Media Kids

Rock at Princeton

REALIZING THAT “Youth Music and Youth Culture,” a Princeton conference last November, was actually about the 20th-century cultural hegemony of African-Americans was like seeing for the first time that Ridley Scott’s Blade Runner only masquerades as a human/android love story and is actually a movie about the historical wounds of slavery. Asking how “we” can tell the difference between a human and a replicant, and what the rights of a replicant might be, Blade Runner is really preoccupied with the alienness of blacks and whites to one another, and the inhumanity of whites to blacks. That it takes slavery as its trope is the clue, and no surprise: the house divided against itself still stands, or stands still. While other cultures may be about other differences, or about several differences, we have allowed ourselves mainly this large one.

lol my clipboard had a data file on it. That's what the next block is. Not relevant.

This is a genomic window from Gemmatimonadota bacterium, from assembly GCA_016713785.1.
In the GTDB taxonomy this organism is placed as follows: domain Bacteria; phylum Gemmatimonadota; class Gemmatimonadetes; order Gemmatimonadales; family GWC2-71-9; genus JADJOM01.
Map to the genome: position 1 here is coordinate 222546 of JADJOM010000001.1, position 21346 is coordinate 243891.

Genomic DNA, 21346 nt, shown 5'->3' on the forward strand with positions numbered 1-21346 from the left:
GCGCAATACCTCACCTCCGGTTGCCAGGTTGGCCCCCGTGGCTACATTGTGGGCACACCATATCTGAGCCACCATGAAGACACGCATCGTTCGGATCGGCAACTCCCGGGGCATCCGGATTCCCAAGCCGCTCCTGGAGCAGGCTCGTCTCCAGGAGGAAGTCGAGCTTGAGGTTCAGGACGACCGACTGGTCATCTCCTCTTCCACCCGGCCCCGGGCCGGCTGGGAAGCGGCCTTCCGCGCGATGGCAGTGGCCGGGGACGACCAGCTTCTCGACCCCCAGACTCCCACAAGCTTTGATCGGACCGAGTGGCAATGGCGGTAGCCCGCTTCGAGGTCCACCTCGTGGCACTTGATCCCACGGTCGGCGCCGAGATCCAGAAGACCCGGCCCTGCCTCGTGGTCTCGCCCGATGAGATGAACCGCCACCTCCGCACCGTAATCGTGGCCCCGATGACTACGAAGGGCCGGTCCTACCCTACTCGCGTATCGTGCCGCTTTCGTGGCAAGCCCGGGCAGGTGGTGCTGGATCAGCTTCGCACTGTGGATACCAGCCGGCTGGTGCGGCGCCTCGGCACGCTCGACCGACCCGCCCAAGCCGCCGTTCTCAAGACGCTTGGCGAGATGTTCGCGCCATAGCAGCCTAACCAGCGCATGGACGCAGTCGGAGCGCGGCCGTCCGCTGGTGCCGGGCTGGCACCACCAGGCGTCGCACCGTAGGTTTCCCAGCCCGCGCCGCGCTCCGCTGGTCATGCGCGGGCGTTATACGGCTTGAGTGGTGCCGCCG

Andrew Ross began the gathering he organized by asking

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